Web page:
Okay. Fine. That’s all from my end. Thank you. And all the best.

Piyush Surana — Chief Financial Officer

Thank you.

Operator

Thank you. The next question is from the line of Anshu from Edelweiss. Please go ahead.

Anshu — Edelweiss — Analyst

My question has been answered. Thank you.

Operator

Thank you. The next question is from the line of Saurabh from J.P. Morgan. Please go ahead.

Saurabh — J.P. Morgan — Analyst

Sir, on the launches, how many more funds are you expecting to do this year, the NFOs?

Navneet Munot — Managing Director and Chief Executive Officer

So, we have talked about the categories where we would be looking at newer products launch. So among the core categories, multi-cap fund is something that we would be launching in some time. Among the thematic and sector, you would be expecting an MNC fund from us. On the whole passive side, there are a couple of products that we have lined up. The first to start this would be an Equal Weight Nifty Fund, and there are few more in pipeline at various stage. One international fund, I mean, that’s in the pipeline. So yeah, we would — we have our hands full for next couple of quarters.

Saurabh — J.P. Morgan — Analyst

But sir, I mean — for the full year, I mean, how much should we expect, four, five or higher than that?

Piyush Surana — Chief Financial Officer

I don’t know whether it’s five versus one. You have seen what one NFO can collect versus maybe many others. It depends on the — I think it’s more about which category of products there what kind of money can be collected. Yeah, I don’t think numbers mean that much, yeah.

Saurabh — J.P. Morgan — Analyst

Okay. Fair point. And sir on this direct part, one is if you can quantify what the IT budget at HDFC AMC? And second is any sourcing that you get from these platforms is part of that direct sourcing, or will it be part of that national distributors?

Navneet Munot — Managing Director and Chief Executive Officer

No, so platform that comes sort of into direct plan is part of direct only.

Saurabh — J.P. Morgan — Analyst

Okay. It’s part of direct. So how much will HDFC’s direct as in from your branches of that 46%?

Piyush Surana — Chief Financial Officer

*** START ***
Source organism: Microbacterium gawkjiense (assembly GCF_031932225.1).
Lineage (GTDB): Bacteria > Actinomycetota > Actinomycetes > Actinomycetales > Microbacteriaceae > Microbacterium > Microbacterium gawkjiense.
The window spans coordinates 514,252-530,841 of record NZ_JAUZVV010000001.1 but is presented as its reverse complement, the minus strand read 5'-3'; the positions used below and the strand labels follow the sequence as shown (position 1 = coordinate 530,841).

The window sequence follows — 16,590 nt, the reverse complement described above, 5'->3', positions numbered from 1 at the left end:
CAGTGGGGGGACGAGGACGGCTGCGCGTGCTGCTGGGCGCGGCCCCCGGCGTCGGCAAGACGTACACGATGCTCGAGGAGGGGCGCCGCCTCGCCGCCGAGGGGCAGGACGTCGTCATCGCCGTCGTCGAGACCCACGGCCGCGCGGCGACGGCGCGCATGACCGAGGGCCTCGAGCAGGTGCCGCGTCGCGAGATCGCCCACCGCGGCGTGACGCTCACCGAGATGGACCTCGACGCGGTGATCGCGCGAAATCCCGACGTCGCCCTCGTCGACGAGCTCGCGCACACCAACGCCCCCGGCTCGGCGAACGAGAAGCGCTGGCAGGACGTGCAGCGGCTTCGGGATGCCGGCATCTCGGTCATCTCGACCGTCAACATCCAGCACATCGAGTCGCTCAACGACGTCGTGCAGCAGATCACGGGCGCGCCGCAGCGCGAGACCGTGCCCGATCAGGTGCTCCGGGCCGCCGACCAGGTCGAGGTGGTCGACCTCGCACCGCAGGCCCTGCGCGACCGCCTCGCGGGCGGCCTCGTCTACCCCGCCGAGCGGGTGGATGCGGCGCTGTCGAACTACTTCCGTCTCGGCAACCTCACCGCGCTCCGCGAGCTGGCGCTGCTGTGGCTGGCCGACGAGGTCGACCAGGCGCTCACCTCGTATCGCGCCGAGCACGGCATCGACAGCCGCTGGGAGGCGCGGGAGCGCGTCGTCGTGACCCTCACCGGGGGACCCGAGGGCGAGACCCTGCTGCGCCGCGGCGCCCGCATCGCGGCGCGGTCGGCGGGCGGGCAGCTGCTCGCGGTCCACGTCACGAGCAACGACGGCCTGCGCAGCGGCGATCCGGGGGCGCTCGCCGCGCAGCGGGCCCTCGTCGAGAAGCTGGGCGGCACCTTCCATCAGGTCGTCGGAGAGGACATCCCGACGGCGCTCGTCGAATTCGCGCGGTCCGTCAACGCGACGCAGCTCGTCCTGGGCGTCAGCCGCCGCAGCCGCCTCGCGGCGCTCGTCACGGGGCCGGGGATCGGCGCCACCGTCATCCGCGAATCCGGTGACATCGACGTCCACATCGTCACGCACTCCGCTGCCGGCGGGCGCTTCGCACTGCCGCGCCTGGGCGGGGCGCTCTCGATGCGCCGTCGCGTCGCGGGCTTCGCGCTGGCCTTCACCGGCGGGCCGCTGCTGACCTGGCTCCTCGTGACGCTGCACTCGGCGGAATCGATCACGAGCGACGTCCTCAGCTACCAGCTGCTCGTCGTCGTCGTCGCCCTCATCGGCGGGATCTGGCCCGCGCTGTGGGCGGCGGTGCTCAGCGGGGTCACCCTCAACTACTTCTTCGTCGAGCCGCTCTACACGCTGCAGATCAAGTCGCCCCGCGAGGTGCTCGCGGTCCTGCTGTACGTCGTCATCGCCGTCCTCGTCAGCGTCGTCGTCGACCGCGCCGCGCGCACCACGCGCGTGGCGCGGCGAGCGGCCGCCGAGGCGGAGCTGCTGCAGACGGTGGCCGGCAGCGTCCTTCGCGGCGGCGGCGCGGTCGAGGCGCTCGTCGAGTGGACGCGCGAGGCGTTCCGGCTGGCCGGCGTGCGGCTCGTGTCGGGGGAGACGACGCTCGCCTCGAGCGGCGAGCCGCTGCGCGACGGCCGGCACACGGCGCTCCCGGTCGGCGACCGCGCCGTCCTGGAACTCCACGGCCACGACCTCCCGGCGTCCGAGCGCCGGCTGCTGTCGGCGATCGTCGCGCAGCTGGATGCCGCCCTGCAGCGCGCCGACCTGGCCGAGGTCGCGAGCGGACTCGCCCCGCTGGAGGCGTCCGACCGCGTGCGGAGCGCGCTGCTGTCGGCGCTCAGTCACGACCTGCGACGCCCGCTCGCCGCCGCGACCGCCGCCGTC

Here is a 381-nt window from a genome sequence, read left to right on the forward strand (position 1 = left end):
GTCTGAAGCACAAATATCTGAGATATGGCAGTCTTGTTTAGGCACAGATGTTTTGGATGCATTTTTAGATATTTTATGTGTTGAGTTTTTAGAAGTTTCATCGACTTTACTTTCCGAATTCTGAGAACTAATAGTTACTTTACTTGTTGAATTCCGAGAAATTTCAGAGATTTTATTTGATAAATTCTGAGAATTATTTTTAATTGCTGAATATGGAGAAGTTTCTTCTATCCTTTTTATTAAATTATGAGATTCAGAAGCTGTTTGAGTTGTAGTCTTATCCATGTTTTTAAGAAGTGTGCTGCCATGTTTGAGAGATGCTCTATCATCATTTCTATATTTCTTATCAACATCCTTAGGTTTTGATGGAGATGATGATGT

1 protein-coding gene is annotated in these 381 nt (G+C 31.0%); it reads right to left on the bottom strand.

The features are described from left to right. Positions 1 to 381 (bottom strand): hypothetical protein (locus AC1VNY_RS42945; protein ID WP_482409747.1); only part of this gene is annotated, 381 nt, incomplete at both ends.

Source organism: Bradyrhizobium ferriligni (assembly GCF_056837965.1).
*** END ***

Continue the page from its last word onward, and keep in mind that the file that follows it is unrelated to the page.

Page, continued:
So Saurabh, we have not broken down those numbers because it is like multi-channel. Some bit of it comes on our website, some bit of it comes through our physical branches and then after the RIAs, as well as the FinTech platforms.

Saurabh — J.P. Morgan — Analyst

Okay. But the FinTechs will be like — I mean, can you give an — I mean, a rough range of where that number will be? Will it be dominant part of this part or?

Piyush Surana — Chief Financial Officer

Of our current book, not dominant part, for sure, because I think the FinTech SIP creation is a more recent phenomena than an older one and our book is like much, I would say… [Speech Overlap]

Saurabh — J.P. Morgan — Analyst

No, no, sir, of the incremental — incremental, I was asking.

Piyush Surana — Chief Financial Officer

On the incremental side, no, I don’t think, yeah, not in value on it, yeah, numbers maybe.

Saurabh — J.P. Morgan — Analyst

Okay. And that technology IT budget will be how much, sir?

Piyush Surana — Chief Financial Officer

I’ll give you the amount of money, and as I mentioned, I think part of it is capex, part of it is revenue expenditure, part of it is like partner shares, part of it is like our own development. It’s just a combination of various things. So, I think I won’t be able to give you an IT budget as such within the overall expenditure, yeah.

Saurabh — J.P. Morgan — Analyst

Okay. And just one final question, sir. I mean, we have seen some of your competition pushing a lot very aggressively now into passive ETFs. And you have — Zerodha is now launching a passive ETF. And we’ve seen what they’ve done with the broking industry. So I mean, what’s your view on this passive business now? Would you be looking to expand this more aggressively? Or — so how will you think about this passive ETFs?

Piyush Surana — Chief Financial Officer

I think if you look at the overall size of the industry, it’s still small, and you talked about one player. I mean, we, I think mentioned in the last call, the more, the merrier. I think, the more participants will only help in expanding the market. The market is very small. I mean, all said and done, we still have like 2.5 crores unique investors in India in 1.35 billion people. We have set a very audacious, I would say, a mission for ourselves that we want to be the value creator for every Indian.

So, we have little over 5 million unique accounts. We think we have a very, very long way to go. Some of them will come in active funds, some of them will come in passive funds, some of them will come in solutions-oriented product. I think in India different households will have different needs. I think at our end, the way we are looking at business is not looking at the way, I mean, the asset managers would look at, okay, active versus passive or equity versus fixed income or mutual fund versus AIF, PMS, or within the distribution, direct versus with distributor, within distributors, banks versus NDs versus MFDs or RIAs or looking at T-30 versus B-30, so on and so forth.